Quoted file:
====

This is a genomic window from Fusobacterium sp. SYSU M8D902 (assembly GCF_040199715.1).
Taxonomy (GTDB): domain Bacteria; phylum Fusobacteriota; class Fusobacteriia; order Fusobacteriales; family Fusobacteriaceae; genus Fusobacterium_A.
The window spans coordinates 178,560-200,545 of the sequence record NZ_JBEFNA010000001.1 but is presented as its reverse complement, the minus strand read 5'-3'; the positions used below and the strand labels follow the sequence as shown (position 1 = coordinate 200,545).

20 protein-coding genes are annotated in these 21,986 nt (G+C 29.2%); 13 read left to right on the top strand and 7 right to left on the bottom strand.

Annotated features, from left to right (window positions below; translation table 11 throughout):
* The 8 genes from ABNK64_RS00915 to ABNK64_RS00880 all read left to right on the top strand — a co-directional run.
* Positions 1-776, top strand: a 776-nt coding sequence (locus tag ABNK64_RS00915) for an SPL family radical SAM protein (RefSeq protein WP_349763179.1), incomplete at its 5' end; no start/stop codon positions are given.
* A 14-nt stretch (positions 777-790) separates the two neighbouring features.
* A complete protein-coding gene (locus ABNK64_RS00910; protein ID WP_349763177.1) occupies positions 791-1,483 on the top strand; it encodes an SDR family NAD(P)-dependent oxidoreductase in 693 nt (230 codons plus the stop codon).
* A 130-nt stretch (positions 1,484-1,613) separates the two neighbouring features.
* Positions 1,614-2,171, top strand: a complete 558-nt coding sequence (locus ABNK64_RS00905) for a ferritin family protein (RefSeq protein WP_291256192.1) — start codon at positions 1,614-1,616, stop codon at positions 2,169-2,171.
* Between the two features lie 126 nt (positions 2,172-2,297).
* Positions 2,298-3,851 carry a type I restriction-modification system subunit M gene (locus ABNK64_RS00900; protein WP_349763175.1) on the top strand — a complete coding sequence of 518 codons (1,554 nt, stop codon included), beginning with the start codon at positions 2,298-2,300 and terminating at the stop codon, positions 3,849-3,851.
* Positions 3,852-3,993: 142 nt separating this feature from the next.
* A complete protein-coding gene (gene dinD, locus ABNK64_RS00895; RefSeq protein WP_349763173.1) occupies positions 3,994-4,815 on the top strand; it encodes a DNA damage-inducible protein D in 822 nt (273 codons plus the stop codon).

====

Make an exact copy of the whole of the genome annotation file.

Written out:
This is a genomic window from Fusobacterium sp. SYSU M8D902 (assembly GCF_040199715.1).
Taxonomy (GTDB): domain Bacteria; phylum Fusobacteriota; class Fusobacteriia; order Fusobacteriales; family Fusobacteriaceae; genus Fusobacterium_A.
The window spans coordinates 178,560-200,545 of the sequence record NZ_JBEFNA010000001.1 but is presented as its reverse complement, the minus strand read 5'-3'; the positions used below and the strand labels follow the sequence as shown (position 1 = coordinate 200,545).

20 protein-coding genes are annotated in these 21,986 nt (G+C 29.2%); 13 read left to right on the top strand and 7 right to left on the bottom strand.

Annotated features, from left to right (window positions below; translation table 11 throughout):
* The 8 genes from ABNK64_RS00915 to ABNK64_RS00880 all read left to right on the top strand — a co-directional run.
* Positions 1-776, top strand: a 776-nt coding sequence (locus tag ABNK64_RS00915) for an SPL family radical SAM protein (RefSeq protein WP_349763179.1), incomplete at its 5' end; no start/stop codon positions are given.
* A 14-nt stretch (positions 777-790) separates the two neighbouring features.
* A complete protein-coding gene (locus ABNK64_RS00910; protein ID WP_349763177.1) occupies positions 791-1,483 on the top strand; it encodes an SDR family NAD(P)-dependent oxidoreductase in 693 nt (230 codons plus the stop codon).
* A 130-nt stretch (positions 1,484-1,613) separates the two neighbouring features.
* Positions 1,614-2,171, top strand: a complete 558-nt coding sequence (locus ABNK64_RS00905) for a ferritin family protein (RefSeq protein WP_291256192.1) — start codon at positions 1,614-1,616, stop codon at positions 2,169-2,171.
* Between the two features lie 126 nt (positions 2,172-2,297).
* Positions 2,298-3,851 carry a type I restriction-modification system subunit M gene (locus ABNK64_RS00900; protein WP_349763175.1) on the top strand — a complete coding sequence of 518 codons (1,554 nt, stop codon included), beginning with the start codon at positions 2,298-2,300 and terminating at the stop codon, positions 3,849-3,851.
* Positions 3,852-3,993: 142 nt separating this feature from the next.
* A complete protein-coding gene (gene dinD, locus ABNK64_RS00895; RefSeq protein WP_349763173.1) occupies positions 3,994-4,815 on the top strand; it encodes a DNA damage-inducible protein D in 822 nt (273 codons plus the stop codon).